A JAZZ DREAM Opens 11/1 at UNT
The poetry of William Shakespeare's timeless A Midsummer Night's Dream is swinging to a new beat with newly composed tunes, classic jazz standards and choreographed dance numbers in A Jazz Dream, The Musical, adapted by New York guest director Maggie L. Harrer and produced by the University of North Texas Department of Dance and Theatre. UNT's College of Music is providing creative musical input, and UNT's Department of English is offering dramaturgical assistance.
A cast of 18 people - plus 10 dancers, a five-piece jazz ensemble and a 12-member jazz choir - will perform A Jazz Dream at 7:30 p.m. Nov. 1 through 3 and Nov. 8 through 10 (Thursdays through Saturdays) and 2 p.m. Nov. 4 and 11 (Sundays). All performances will take place in the University Theatre in the Radio, TV, Film and Performing Arts Building on the UNT campus. Tickets are $10 for the general public and $7.50 for students, UNT faculty/staff and seniors. Box office hours are 1 to 5 p.m. Monday through Friday; tickets go on sale starting Oct. 18 (Thursday). Call 940-565-2428 or visit www.danceandtheatre.unt.edu for ticket information. A reception with a brief question-and-answer session will follow the Nov. 1 performance.
"Shakespeare's iambic pentameter is like jazz; it's the rhythm of the heart with the accent on the second beat – ba bum, ba bum," said Harrer, adaptor, guest artist director and choreographer of A Jazz Dream, The Musical. "Shakespeare's Midsummer is a play about passion - about loves thwarted, loves lost and loves found - and it's timeless. The rhythms of jazz make passion immediate and accessible, so the two together seemed a perfect blend of poetry, passion and music."
Under the direction of faculty member Richard DeRosa, students from UNT's renowned Division of Jazz Studies are creating musical arrangements for A Jazz Dream and will be performing as jazz vocalists and instrumentalists.
"When I looked at UNT and saw the incredible assets of jazz, dance and theater, I thought this is the perfect place to develop A Jazz Dream," Harrer said.
The play opens in present times in front of the classical Grecian architecture of the Metropolitan Museum of Art in New York. The city represents "a modern-day Athens" as the center of politics, power and freedom with Wall Street Titans and Occupy Wall Street protestors challenging society, Harrer said. In Harrer's adaptation, the fairy folks of Shakespeare's classic are free-spirited artists living in Central Park.
The set for A Jazz Dream is being designed by guest artist Bob Lavallee, who was voted the best theatrical designer in 2012 by the Dallas Observer. Lavallee is well-known for his sets for the Dallas Theater Center and PBS.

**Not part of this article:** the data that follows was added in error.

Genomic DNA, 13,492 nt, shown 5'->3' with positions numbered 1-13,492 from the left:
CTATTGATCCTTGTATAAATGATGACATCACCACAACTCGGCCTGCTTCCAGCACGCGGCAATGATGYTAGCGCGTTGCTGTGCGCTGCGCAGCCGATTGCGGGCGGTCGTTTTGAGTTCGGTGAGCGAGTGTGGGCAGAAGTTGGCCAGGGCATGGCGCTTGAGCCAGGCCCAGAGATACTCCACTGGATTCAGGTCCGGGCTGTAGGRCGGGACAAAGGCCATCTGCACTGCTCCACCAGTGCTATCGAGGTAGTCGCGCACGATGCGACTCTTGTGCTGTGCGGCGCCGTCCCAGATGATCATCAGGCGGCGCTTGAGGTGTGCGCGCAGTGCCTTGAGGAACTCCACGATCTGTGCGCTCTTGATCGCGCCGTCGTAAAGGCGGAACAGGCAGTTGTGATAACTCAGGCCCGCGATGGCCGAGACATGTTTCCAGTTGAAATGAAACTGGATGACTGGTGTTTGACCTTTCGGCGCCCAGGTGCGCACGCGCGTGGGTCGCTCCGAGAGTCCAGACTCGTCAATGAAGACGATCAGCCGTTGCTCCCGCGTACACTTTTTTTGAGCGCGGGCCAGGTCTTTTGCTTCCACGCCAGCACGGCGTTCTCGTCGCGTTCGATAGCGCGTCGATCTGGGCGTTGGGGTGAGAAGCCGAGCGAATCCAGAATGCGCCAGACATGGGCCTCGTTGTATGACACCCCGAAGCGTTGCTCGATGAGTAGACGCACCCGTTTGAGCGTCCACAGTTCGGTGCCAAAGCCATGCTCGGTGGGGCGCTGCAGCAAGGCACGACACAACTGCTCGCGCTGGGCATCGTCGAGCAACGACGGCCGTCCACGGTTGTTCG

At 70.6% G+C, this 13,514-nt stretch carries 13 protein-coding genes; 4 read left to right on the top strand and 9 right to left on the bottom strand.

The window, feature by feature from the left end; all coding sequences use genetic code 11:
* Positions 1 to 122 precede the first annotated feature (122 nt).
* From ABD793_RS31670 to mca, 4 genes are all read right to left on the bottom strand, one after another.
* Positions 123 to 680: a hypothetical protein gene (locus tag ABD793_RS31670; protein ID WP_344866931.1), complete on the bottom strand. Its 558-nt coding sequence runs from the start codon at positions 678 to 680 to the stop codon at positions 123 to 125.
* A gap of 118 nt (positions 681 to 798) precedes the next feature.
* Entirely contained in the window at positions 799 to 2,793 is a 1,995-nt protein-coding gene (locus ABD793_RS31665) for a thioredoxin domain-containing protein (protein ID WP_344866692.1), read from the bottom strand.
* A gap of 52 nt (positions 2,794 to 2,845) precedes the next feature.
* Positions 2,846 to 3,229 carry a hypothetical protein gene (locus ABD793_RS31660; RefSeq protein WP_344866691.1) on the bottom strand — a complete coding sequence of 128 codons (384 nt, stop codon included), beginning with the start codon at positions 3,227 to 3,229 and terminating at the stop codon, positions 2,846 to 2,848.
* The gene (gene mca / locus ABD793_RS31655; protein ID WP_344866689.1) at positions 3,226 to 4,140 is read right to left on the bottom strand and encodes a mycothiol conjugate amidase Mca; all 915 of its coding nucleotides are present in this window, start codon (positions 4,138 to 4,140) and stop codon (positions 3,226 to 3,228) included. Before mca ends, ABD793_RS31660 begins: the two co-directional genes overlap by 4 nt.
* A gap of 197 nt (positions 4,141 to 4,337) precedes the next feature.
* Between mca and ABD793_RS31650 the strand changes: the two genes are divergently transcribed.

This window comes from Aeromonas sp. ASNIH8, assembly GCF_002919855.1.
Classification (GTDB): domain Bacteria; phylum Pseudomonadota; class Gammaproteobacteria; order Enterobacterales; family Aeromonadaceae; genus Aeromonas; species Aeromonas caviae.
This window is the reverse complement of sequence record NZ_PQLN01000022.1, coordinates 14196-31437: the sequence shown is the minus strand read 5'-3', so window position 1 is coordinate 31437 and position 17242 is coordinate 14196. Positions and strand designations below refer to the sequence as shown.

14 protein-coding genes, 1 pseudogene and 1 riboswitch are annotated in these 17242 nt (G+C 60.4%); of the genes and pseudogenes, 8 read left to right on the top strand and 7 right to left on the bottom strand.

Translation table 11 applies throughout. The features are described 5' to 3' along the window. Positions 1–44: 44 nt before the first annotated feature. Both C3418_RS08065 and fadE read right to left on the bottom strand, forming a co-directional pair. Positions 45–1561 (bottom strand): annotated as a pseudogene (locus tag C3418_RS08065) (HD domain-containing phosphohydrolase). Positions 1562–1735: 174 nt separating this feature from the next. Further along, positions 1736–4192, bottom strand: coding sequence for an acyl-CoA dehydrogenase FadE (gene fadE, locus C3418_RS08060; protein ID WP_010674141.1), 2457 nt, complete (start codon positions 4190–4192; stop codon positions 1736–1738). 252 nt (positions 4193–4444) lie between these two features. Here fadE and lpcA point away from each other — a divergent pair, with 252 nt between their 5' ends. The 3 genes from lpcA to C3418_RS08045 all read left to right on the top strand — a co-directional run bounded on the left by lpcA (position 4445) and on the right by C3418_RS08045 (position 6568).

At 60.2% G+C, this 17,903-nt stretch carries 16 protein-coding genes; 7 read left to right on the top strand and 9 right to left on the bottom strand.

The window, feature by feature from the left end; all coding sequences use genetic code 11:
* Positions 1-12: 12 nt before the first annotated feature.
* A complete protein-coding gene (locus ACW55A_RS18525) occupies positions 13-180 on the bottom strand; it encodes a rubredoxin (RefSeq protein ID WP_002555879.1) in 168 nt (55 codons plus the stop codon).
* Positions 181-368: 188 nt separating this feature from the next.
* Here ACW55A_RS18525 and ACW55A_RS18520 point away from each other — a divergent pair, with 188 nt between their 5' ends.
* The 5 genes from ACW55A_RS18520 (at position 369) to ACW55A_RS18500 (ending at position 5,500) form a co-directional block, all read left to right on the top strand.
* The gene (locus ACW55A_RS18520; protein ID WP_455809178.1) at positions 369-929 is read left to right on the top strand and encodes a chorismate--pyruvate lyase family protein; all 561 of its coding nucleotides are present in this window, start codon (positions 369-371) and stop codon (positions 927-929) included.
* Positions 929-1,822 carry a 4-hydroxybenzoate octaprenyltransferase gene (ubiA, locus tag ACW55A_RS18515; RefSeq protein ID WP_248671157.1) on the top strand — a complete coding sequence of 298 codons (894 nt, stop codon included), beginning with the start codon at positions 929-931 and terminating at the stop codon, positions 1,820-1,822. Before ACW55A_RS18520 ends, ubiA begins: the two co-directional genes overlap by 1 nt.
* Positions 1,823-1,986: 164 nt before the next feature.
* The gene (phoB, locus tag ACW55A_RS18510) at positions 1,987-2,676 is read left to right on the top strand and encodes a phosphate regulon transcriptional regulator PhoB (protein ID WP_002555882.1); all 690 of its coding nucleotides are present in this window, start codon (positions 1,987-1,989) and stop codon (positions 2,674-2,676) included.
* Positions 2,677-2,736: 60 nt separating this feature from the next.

"His atmospheric designs create the magical world of A Jazz Dream, and we are so lucky to have him on this project," Harrer said.
Senior Austin Struckmeyer, who is pursuing a double major in music and theater, plays dual roles of Theseus - king of Athens in the original version and a Wall Street giant in this adaptation - and Oberon - king of the fairies in the original play and a traveling street magician in the adaptation.
"The adaptation into modern times makes it very easy to relate to," said Struckmeyer, a graduate of Naples American High School in Naples, Italy. "The beauty of Shakespeare is that the things he wrote about are universal and have endured for the last several hundred years, and the particular perspective we are taking in this show is very topical and very relevant, particularly with the upcoming election and political strife."
In addition to newly written music by UNT students, the production includes jazz standards such as Ain't Misbehavin', Jeepers Creepers and Moonglow.
After developing A Jazz Dream at UNT, Harrer said she hopes to bring the production to regional theaters and eventually to New York.
"Dallas, Fort Worth and Denton theater audiences can get in on the ground floor of a Broadway musical in the making," Harrer said.
UNT Department of English faculty member and Shakespeare scholar Kevin Curran is providing dramaturgical assistance to the cast, helping with language, pronunciation and context. Student Johnny Rodriguez is creating a behind-the-scenes documentary for NTTV showing the process of making a new musical.